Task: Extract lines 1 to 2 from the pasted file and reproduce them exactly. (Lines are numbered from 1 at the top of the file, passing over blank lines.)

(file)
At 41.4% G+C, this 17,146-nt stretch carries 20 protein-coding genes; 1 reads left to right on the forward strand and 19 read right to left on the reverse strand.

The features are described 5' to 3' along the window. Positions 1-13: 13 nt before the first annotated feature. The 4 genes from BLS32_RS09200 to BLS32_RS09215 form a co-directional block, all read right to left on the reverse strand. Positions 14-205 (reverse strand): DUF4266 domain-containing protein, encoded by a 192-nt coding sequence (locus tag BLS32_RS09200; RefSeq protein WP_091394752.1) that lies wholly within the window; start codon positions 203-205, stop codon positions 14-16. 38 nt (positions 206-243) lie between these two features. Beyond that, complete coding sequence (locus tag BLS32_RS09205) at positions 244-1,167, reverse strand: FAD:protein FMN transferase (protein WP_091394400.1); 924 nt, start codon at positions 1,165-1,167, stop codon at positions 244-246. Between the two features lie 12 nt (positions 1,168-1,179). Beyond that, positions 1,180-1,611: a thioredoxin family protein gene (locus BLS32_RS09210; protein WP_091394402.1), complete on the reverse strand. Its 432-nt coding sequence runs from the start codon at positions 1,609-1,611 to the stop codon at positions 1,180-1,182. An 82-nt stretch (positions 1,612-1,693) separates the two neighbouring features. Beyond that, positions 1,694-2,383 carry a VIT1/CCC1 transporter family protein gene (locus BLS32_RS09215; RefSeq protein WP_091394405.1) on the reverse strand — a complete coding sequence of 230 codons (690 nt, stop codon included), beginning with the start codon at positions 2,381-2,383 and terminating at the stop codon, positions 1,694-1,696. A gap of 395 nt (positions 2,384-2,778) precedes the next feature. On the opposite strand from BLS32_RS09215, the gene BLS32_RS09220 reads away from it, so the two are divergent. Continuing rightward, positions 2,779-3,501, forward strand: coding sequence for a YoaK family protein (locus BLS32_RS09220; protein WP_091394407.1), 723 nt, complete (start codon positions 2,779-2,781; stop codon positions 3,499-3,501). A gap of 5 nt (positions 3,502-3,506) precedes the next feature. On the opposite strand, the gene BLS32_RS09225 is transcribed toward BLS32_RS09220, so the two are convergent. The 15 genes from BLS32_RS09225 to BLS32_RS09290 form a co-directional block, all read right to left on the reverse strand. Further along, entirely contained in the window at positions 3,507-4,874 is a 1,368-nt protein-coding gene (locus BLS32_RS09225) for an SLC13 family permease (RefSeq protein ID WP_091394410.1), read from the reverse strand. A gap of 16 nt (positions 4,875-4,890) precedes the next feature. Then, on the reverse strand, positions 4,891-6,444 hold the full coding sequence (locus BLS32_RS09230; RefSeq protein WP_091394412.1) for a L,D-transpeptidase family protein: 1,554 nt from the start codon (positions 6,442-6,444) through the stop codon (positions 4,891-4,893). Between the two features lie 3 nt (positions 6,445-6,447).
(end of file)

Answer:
At 41.4% G+C, this 17,146-nt stretch carries 20 protein-coding genes; 1 reads left to right on the forward strand and 19 read right to left on the reverse strand.

The features are described 5' to 3' along the window. Positions 1-13: 13 nt before the first annotated feature. The 4 genes from BLS32_RS09200 to BLS32_RS09215 form a co-directional block, all read right to left on the reverse strand. Positions 14-205 (reverse strand): DUF4266 domain-containing protein, encoded by a 192-nt coding sequence (locus tag BLS32_RS09200; RefSeq protein WP_091394752.1) that lies wholly within the window; start codon positions 203-205, stop codon positions 14-16. 38 nt (positions 206-243) lie between these two features. Beyond that, complete coding sequence (locus tag BLS32_RS09205) at positions 244-1,167, reverse strand: FAD:protein FMN transferase (protein WP_091394400.1); 924 nt, start codon at positions 1,165-1,167, stop codon at positions 244-246. Between the two features lie 12 nt (positions 1,168-1,179). Beyond that, positions 1,180-1,611: a thioredoxin family protein gene (locus BLS32_RS09210; protein WP_091394402.1), complete on the reverse strand. Its 432-nt coding sequence runs from the start codon at positions 1,609-1,611 to the stop codon at positions 1,180-1,182. An 82-nt stretch (positions 1,612-1,693) separates the two neighbouring features. Beyond that, positions 1,694-2,383 carry a VIT1/CCC1 transporter family protein gene (locus BLS32_RS09215; RefSeq protein WP_091394405.1) on the reverse strand — a complete coding sequence of 230 codons (690 nt, stop codon included), beginning with the start codon at positions 2,381-2,383 and terminating at the stop codon, positions 1,694-1,696. A gap of 395 nt (positions 2,384-2,778) precedes the next feature. On the opposite strand from BLS32_RS09215, the gene BLS32_RS09220 reads away from it, so the two are divergent. Continuing rightward, positions 2,779-3,501, forward strand: coding sequence for a YoaK family protein (locus BLS32_RS09220; protein WP_091394407.1), 723 nt, complete (start codon positions 2,779-2,781; stop codon positions 3,499-3,501). A gap of 5 nt (positions 3,502-3,506) precedes the next feature. On the opposite strand, the gene BLS32_RS09225 is transcribed toward BLS32_RS09220, so the two are convergent. The 15 genes from BLS32_RS09225 to BLS32_RS09290 form a co-directional block, all read right to left on the reverse strand. Further along, entirely contained in the window at positions 3,507-4,874 is a 1,368-nt protein-coding gene (locus BLS32_RS09225) for an SLC13 family permease (RefSeq protein ID WP_091394410.1), read from the reverse strand. A gap of 16 nt (positions 4,875-4,890) precedes the next feature. Then, on the reverse strand, positions 4,891-6,444 hold the full coding sequence (locus BLS32_RS09230; RefSeq protein WP_091394412.1) for a L,D-transpeptidase family protein: 1,554 nt from the start codon (positions 6,442-6,444) through the stop codon (positions 4,891-4,893). Between the two features lie 3 nt (positions 6,445-6,447).